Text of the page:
Editor's note: Tom Hayden, one of the nation's best-known champion of liberal causes, has died in Santa Monica at the age of 76. Hayden served a total of 18 years in the California Assembly and state Senate, mounting a bid for governor in 1994. This article first appeared in the Los Angeles Times on May 22, 1994.
This is serious stuff, this business of running for governor. So why is Tom Hayden — the activist with the angry edge, the man who thwarted the Establishment during the Vietnam War, the non-glamour half of Jane and Tom, the man whose sober warnings of California crises have been uttered regularly for years — why is he having fun?
On the patio of a Santa Monica cafe, where the next table's raucous rendition of "Happy Birthday" has just ruined part of Hayden's interview with a local television station, the candidate launches into a serious discussion of his place in the political landscape. Suddenly, he veers off.
"There was this guy in San Francisco. We were asking him what he knew about Hayden," the state senator says. "He said: 'He was married to that woman who channels — what's her name? — Shirley MacLaine.' "
Jane Fonda's ex-husband let loose a well-timed grin. "Wwweeellll, it's a start."
These are the final weeks of the gubernatorial primary campaign, a time when humor has abandoned most candidates. It is a time when the answers to every question come out rote, memorized from briefing books or memos, when the sheer physical drain of a long campaign starts to wear out even the most hardy of characters.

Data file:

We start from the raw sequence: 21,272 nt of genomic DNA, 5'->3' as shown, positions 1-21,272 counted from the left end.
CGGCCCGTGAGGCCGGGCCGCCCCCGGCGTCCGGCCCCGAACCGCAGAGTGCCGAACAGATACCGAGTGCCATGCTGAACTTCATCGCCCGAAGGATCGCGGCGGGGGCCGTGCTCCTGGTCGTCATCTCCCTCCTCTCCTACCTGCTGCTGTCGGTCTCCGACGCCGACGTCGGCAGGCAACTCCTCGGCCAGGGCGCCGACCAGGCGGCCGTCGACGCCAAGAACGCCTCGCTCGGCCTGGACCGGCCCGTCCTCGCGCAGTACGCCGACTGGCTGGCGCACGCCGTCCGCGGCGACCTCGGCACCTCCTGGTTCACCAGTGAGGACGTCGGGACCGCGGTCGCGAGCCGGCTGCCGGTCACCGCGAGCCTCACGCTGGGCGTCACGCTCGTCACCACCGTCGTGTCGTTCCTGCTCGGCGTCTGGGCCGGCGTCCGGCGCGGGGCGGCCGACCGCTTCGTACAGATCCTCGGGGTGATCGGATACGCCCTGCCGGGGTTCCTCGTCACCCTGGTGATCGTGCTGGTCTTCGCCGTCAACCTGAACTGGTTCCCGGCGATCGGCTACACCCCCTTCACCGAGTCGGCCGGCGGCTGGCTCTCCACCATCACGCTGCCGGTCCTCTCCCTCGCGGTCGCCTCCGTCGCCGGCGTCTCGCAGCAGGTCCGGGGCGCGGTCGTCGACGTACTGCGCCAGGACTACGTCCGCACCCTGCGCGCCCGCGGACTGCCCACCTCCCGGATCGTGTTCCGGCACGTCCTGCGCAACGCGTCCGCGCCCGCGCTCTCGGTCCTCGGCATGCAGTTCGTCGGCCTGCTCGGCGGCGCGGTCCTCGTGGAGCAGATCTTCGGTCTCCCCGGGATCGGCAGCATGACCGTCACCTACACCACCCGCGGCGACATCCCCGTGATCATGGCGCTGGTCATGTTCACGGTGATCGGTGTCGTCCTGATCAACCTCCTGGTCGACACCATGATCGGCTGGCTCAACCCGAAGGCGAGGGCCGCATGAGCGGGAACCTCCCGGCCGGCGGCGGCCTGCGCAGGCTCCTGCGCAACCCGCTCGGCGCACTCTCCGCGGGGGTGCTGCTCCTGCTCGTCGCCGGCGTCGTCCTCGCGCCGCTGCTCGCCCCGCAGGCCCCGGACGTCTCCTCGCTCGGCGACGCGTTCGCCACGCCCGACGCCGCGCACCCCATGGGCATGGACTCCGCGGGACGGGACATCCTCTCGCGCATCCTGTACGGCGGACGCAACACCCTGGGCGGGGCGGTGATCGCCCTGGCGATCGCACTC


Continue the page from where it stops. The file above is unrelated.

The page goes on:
And into this increasingly tense race for governor has come the loquacious Hayden, the state's least likely purveyor of the politics of joy, having a darn good time slashing away at big-time politics even as he seeks to become the state's big-time politician. His message is simple: The political system stinks, so let's reform it.
Sure, he has little chance of winning, say the seers and pundits, mindful of the huge advantages held by Democratic front-runner Kathleen Brown and a second major candidate, John Garamendi. But that would be measuring Hayden's campaign by conventional standards and that, in the words of President Richard Nixon, whom Hayden battled in the streets, would be wrong.
Hayden wants to win, no doubt about that. In his ever-so-equivocal style, he offers his reasoning: "I'm as frail and flawed as anybody else, but I've seen the people who have been governor and I think I can do that job."
But this is about more than winning. This is about Hayden fulfilling his destiny — spiritual and political. It is about Hayden becoming more than the four words he says capture his image among California voters: '60s radical, Jane Fonda. He is driving this vehicle of self-realization, and everyone else is invited along for the ride.
He is a California original, right down to the fact that he was born elsewhere and has remade himself a few times over: From the war protester to the legislator, from the man who questioned the state Senate's necktie rule to the guy in the nice midnight blue linen suit and tie that matches, wending his way from interview to interview on a recent campaign day.